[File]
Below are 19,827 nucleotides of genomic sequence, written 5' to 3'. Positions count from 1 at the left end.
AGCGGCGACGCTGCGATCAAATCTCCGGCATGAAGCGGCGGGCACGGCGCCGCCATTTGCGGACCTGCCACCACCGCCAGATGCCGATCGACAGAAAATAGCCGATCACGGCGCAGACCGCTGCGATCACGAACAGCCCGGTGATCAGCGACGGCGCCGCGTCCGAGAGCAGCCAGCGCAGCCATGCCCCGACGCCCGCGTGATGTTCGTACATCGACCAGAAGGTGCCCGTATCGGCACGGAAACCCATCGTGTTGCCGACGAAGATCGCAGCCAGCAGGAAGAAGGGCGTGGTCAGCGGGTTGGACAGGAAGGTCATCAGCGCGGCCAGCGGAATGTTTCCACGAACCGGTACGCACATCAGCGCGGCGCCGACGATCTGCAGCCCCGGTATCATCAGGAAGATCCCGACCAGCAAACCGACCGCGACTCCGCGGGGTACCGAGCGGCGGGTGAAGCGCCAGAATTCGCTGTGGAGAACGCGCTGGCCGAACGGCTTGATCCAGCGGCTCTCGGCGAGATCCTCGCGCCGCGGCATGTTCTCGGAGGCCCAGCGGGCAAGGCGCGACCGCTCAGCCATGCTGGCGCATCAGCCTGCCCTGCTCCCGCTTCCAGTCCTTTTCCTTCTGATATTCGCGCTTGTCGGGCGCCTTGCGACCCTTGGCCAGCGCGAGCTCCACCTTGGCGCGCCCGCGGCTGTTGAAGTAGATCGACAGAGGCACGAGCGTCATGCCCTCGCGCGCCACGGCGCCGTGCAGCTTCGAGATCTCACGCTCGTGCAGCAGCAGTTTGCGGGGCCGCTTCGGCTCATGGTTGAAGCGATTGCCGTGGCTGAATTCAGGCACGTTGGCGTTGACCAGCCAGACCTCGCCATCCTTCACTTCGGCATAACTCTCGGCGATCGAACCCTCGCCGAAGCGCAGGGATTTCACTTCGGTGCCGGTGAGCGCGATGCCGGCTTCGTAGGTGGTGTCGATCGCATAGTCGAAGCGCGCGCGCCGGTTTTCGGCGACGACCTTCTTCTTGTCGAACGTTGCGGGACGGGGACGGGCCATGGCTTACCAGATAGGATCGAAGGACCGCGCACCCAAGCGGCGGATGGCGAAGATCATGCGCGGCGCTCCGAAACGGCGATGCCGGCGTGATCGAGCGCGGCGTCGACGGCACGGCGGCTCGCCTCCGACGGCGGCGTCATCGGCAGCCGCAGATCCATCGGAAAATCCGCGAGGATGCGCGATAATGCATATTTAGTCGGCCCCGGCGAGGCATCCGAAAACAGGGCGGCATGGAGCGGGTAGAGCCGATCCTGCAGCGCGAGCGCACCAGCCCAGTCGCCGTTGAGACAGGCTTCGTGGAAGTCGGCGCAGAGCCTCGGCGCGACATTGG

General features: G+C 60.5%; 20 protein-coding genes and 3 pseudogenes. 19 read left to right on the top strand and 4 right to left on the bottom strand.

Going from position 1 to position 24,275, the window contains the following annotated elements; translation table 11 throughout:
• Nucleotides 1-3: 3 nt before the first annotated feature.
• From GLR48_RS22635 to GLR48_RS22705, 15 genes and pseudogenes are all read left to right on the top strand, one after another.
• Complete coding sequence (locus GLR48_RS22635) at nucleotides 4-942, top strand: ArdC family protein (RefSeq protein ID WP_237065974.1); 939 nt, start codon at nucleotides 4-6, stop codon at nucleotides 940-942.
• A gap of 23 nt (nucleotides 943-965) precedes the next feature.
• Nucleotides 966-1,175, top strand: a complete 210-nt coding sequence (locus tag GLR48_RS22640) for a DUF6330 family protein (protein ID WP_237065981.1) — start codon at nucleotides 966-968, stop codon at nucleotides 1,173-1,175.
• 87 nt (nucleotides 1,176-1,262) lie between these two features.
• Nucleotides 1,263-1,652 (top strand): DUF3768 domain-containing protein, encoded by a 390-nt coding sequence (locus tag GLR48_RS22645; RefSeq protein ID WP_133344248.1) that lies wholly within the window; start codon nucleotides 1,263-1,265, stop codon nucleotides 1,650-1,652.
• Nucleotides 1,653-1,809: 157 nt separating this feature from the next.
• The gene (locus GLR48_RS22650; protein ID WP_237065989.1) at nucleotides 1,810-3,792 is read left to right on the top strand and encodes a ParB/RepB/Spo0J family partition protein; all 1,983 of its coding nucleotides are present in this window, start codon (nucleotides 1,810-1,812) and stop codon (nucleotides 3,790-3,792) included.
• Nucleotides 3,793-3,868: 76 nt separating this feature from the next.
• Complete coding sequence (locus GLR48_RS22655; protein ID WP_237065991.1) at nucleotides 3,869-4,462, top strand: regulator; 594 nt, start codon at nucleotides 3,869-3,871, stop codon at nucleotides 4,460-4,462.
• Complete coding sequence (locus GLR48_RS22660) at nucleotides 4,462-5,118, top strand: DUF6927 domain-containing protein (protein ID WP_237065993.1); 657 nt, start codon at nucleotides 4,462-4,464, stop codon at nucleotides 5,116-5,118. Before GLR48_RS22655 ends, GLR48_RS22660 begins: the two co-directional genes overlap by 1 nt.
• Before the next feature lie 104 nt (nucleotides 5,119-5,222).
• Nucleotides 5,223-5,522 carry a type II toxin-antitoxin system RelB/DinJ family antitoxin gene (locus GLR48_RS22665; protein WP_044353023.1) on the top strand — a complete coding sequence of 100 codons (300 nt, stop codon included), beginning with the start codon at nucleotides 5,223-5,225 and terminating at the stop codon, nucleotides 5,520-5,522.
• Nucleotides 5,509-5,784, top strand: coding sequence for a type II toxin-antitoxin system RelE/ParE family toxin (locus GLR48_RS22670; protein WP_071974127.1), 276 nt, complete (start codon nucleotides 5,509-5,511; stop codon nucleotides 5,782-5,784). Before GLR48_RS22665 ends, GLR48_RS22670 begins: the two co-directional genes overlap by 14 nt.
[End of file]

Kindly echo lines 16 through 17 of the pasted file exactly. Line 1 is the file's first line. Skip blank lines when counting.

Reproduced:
• Complete coding sequence (locus GLR48_RS22660) at nucleotides 4,462-5,118, top strand: DUF6927 domain-containing protein (protein ID WP_237065993.1); 657 nt, start codon at nucleotides 4,462-4,464, stop codon at nucleotides 5,116-5,118. Before GLR48_RS22655 ends, GLR48_RS22660 begins: the two co-directional genes overlap by 1 nt.
• Before the next feature lie 104 nt (nucleotides 5,119-5,222).